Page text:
In a paper I highly recommend, Duke sociologist Kieran Healy wrote about the utility and risks of social media for researchers in his field. It's relevant to ours as well.

Many a hopeful theory of democratic participation, civil society, and pluralistic public engagement has foundered on contact with jerks who would try [our] patience.

5. "Isn't blogging and tweeting just dumbing things down, which could hurt my reputation and promotion chances?" Yes, but only if you do it wrong.

We must put this fear of "dumbing things down" to better use than paralysis. Have you ever taught anyone anything? If so, then you know you can do some good even if you don't begin at expert level. You've only made something too dumb if you fail to teach anything. This is trivially accomplished by not teaching at all.

About your reputation: Yeah, you could blow it, the same way you could blow it on a popular radio or television program. These platforms, like social media, offer high leverage. Your casual expression is (potentially) highly public. It can be viewed or read by millions in minutes. That post or tweet you thought was clever but was actually, massively insulting could go viral. If you have this concern, have your work reviewed by a colleague.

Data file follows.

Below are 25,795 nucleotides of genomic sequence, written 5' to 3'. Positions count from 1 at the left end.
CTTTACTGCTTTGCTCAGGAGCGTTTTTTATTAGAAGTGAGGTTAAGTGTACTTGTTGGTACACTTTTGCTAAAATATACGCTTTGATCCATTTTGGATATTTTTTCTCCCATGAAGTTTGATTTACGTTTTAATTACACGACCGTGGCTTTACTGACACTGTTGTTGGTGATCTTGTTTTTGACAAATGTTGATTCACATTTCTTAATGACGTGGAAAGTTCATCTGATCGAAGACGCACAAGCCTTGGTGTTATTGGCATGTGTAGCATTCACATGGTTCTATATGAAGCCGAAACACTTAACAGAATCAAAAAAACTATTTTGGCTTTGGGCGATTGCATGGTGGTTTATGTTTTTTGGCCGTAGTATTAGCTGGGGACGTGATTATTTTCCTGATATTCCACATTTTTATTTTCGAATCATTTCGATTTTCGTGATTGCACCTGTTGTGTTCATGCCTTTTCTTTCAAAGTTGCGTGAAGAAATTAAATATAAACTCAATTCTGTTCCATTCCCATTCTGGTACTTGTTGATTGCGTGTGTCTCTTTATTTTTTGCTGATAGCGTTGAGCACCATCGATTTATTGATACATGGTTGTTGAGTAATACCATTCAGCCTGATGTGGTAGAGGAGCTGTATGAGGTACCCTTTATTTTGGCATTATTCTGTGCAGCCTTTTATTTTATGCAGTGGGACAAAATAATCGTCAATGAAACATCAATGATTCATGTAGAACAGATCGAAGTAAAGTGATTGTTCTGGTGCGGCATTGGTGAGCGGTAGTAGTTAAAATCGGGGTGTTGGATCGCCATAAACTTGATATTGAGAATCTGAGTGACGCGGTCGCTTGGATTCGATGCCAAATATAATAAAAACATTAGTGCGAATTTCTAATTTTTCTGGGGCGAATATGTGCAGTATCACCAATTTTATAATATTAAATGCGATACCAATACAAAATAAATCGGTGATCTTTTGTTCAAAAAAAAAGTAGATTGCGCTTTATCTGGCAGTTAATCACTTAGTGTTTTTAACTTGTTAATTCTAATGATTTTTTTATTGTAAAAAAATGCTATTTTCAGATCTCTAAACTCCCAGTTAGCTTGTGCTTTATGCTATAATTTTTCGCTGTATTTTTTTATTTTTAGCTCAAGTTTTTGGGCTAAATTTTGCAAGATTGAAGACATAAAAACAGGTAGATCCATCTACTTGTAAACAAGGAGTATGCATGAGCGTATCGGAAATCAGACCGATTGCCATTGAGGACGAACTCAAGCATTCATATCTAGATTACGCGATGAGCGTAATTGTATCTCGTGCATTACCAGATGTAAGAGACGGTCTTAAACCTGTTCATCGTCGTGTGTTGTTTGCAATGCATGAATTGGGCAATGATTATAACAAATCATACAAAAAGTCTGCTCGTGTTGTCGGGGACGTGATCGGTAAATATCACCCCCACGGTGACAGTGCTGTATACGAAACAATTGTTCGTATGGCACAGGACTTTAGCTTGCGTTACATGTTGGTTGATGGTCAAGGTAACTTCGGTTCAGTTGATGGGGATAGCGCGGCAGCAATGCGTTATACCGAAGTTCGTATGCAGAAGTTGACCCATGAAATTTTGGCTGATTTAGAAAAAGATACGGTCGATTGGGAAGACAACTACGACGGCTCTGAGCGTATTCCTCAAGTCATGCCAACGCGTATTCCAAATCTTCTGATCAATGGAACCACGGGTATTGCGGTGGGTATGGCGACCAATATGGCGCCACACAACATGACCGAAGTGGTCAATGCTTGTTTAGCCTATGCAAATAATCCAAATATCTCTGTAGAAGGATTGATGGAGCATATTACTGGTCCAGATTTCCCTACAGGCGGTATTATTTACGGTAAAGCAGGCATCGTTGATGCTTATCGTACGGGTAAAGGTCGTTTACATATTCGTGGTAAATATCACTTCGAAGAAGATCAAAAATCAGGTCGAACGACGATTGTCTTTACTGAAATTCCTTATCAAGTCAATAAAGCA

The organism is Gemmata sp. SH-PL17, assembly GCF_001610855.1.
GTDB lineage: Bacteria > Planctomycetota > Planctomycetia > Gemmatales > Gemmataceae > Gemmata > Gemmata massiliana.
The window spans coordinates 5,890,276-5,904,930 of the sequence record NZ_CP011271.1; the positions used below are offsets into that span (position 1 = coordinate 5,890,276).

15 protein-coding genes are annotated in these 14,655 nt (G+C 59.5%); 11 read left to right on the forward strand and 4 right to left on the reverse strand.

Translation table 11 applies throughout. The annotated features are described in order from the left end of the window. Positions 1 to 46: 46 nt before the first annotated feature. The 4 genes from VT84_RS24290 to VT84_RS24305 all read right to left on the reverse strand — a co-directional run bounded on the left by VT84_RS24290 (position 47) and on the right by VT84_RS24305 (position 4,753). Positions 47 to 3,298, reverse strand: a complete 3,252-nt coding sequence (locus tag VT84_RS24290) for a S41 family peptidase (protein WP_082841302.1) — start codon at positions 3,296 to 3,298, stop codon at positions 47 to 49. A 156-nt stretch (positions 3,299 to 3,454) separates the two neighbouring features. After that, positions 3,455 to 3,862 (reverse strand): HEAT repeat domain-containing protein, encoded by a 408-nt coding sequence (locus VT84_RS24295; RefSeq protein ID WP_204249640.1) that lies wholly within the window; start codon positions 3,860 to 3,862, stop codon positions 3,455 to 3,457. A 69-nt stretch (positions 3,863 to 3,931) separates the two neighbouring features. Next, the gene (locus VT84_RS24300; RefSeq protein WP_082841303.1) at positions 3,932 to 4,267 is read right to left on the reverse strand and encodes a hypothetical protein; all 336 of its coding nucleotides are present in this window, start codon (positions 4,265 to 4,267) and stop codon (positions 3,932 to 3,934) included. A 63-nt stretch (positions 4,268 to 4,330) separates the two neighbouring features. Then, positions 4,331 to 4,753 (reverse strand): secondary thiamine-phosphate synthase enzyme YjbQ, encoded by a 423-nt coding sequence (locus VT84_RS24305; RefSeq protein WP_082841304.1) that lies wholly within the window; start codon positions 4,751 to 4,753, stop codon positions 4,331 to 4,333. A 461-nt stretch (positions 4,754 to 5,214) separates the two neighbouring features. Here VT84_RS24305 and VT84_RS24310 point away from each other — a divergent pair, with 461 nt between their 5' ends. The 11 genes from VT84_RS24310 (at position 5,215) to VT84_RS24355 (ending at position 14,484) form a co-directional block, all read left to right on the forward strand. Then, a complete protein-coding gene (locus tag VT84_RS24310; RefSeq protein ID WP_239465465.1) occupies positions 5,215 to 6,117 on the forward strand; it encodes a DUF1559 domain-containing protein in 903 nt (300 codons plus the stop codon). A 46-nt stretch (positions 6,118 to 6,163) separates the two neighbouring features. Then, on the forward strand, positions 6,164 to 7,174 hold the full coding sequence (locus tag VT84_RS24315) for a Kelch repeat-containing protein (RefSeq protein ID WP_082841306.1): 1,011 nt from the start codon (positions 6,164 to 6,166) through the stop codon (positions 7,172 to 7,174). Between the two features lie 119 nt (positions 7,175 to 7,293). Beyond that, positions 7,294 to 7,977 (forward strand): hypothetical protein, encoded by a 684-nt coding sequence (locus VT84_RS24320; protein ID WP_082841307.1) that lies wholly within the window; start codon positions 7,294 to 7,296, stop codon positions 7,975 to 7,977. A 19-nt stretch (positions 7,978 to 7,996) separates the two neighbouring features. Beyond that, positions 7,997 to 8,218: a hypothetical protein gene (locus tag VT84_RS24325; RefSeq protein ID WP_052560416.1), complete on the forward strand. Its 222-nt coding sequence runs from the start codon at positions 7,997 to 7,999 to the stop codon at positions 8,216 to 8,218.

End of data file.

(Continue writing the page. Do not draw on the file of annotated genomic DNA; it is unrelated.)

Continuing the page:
Finally, use of social media could harm your career if it detracts from the things that you need to do to get promoted. If you write 20 posts about your cat instead of writing a paper, that could hurt you. If you write 20 posts that bring policymakers' attention to your work or that of the research community, that may help you. If it leads to more, good research opportunities and publications, that's even better!

This is not wishful thinking. If you use the tools properly, and respect them, good things can happen.

Austin Frakt
Author, Committee Member, Member

Austin Frakt, Ph.D.

Health Economist and Director - Partnered Evidence-Based Policy Resource Center; HSR Journal

Austin Frakt, Ph.D., is a Health Economist and Director of the Partnered Evidence-based Policy Resource Center... Read Bio